Pictured here is a Tabasco pepper, the fruit of which is the foundation of the McIlhenny family’s fortune.
O.K., it’s one of the foundations of the McIlhenny family’s fortune. They also own a salt mine and an oil well and various other interests on picturesque Avery Island in southwestern Louisiana, where I have spent the past couple of days and which the McIlhennys own in conjunction with the rest of the Avery clan — it’s complicated; they have a family archivist and historian who explained some of it to me, but a guy can only learn so much.
The Tabasco pepper was named by Tabasco Red Pepper Sauce inventor Edmund McIlhenny in 1868, possibly after the Mexican state of that name, but no on really knows. It’s harvested when it’s bright red; the harvesters compare the peppers to a red stick painted the desired color. It’s the key ingredient in the only sauce the McIlhenny Company made until 1994, when it introduced its Green Jalapeño Pepper Sauce.
Since then McIlhenny has expanded its offerings to 12 sauces sold in 180 countries, along with assorted co-branded and custom-made stuff, from Tabasco-spiked sausages to Tabasco-infused crackers, along with mayonnaise and olives and other things licensed to other manufacturers. Part of that was in response to changing consumer habits: McIlhenny CEO Tony Simmons (he’s in the McIlhenny family, but a descendent of the women, hence the different surname) explained that, instead of having one bottle of hot sauce, families now have multiple bottles for different occasions or purposes. McIlhenny company executives wondered: Why not have all of those sauce be Tabasco sauces? So the green jalapeño sauce was followed by sweet chile, chipotle, chile-and-garlic, habanero and other varieties, although the original sauce still accounts for 72 percent of the total sales mix.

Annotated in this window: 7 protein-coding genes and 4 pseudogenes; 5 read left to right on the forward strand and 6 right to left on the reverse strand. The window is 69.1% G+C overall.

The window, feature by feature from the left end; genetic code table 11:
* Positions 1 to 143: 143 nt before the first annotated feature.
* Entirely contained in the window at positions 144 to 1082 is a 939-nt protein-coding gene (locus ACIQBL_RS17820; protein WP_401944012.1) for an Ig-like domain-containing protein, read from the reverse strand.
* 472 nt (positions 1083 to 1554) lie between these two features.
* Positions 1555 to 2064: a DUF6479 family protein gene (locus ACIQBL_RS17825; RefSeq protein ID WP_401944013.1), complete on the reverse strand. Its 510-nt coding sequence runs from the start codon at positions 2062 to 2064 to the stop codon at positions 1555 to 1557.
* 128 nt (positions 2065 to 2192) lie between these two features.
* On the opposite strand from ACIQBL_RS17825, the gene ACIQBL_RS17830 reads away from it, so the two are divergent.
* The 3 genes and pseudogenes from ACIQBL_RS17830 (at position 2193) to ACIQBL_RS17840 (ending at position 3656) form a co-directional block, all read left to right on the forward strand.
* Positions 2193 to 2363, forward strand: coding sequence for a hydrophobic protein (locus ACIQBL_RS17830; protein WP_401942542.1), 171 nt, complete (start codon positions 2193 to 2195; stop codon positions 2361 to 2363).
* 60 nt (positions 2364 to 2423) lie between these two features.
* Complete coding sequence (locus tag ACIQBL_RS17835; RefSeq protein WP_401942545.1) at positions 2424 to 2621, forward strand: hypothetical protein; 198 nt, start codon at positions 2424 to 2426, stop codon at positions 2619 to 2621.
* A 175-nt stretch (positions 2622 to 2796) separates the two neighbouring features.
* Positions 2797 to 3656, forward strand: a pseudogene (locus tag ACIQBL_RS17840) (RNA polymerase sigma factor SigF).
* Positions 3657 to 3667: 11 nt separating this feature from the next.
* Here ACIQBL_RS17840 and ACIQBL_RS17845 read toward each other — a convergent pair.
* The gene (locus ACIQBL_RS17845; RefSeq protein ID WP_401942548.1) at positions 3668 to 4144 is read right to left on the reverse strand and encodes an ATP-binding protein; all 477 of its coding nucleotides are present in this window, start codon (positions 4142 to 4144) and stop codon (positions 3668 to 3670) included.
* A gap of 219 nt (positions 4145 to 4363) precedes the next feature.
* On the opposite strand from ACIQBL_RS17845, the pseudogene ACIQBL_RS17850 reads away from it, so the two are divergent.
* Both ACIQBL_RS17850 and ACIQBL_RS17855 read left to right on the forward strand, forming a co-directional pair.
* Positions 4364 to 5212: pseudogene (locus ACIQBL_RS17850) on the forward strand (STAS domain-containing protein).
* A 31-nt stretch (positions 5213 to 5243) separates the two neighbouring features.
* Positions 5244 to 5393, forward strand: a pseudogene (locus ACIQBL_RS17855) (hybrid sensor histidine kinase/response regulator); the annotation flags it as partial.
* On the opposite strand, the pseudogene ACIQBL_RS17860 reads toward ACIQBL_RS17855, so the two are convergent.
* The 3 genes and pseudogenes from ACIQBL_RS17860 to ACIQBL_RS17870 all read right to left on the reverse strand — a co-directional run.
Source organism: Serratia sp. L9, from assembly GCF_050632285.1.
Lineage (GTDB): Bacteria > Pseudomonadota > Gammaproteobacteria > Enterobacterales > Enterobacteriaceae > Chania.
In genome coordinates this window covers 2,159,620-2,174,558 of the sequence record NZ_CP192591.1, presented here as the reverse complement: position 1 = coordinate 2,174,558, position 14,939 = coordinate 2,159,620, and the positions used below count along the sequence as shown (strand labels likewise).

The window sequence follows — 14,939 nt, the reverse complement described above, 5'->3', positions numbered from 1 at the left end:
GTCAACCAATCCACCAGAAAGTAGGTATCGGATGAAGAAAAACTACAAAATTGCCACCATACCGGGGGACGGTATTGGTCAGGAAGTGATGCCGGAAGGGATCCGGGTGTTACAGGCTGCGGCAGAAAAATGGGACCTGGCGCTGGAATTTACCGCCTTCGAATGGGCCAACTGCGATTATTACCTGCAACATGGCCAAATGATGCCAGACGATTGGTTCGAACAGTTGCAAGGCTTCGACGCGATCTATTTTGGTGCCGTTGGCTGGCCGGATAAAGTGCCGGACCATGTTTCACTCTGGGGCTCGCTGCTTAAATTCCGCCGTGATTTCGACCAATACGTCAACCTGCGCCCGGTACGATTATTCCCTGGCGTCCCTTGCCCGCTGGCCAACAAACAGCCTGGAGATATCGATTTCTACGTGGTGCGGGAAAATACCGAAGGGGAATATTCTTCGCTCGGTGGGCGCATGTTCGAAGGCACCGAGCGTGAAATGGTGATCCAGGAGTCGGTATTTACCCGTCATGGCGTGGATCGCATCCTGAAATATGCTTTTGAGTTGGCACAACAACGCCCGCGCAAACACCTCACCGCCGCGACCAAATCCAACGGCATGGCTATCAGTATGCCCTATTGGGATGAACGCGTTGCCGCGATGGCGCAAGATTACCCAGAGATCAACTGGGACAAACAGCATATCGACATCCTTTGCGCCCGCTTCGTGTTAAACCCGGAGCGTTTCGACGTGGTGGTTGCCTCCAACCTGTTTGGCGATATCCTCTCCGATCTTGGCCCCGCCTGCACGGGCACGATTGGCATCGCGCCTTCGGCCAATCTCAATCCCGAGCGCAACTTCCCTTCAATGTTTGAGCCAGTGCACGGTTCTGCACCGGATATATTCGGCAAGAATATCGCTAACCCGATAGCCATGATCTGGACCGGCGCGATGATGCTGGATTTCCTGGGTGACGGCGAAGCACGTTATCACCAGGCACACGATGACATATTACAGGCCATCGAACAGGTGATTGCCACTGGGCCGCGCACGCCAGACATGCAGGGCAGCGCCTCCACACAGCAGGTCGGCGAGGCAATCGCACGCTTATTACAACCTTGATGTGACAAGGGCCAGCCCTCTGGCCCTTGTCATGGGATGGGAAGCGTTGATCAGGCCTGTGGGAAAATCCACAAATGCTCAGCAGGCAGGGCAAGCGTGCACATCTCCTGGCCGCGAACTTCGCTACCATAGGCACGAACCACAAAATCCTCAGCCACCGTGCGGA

Despite the recent additions to their portfolio, the McIlHennys can hardly be accused of being trend followers. They’ve gone their own way and benefited from that.
But they have seen the freight train that is Sriracha sauce and they’re considering jumping on it.
Like Tabasco, Sriracha is named after a place — a district in the Thai province of Chonburi, on the gulf of Thailand. Also like Tabasco, chefs enjoy cooking with Sriracha — cooks, being the bawdy people that they are, often refer to Sriracha as “cock sauce,” because of the rooster that graces the label of the brand that popularized the sauce in the United States.
Unlike Tabasco, Sriracha sauce’s popularity is fairly new in the United States. Nonetheless, it has caught on quickly and is now a well-entrenched condiment, appearing on hamburgers, with noodles and even on Subway sandwiches.
Simmons said he’s thinking of rolling out a Tabasco version of the Sriracha — and not in a blue sky, distant future kind of way. His employees have developed a Sriracha sauce from ripe pickled jalapeños, and it’s already available at McIlheny’s Avery Island gift shop and online. Starting in November, Tabasco’s going to begin retail tests of its Sriracha sauce in supermarkets. If it’s successful, they’ll roll it out next year.
In Thailand, Sriracha sauce is considered a fairly mild condiment, enjoyed with seafood and on eggs. I'm not sure what chile is used to make it there, but Thailand has two main hot peppers — a small, thin, extremely spicy one called prik kee nu, or rat-dropping chile (it's usually called Thai bird chile in the United States), and a larger, milder one that kind of resembles serrano peppers and that I would bet is the one used for Sriracha sauce. It’s called prik chee fah, or chile that points to the sky, because, like the Tabasco pepper, it points upward.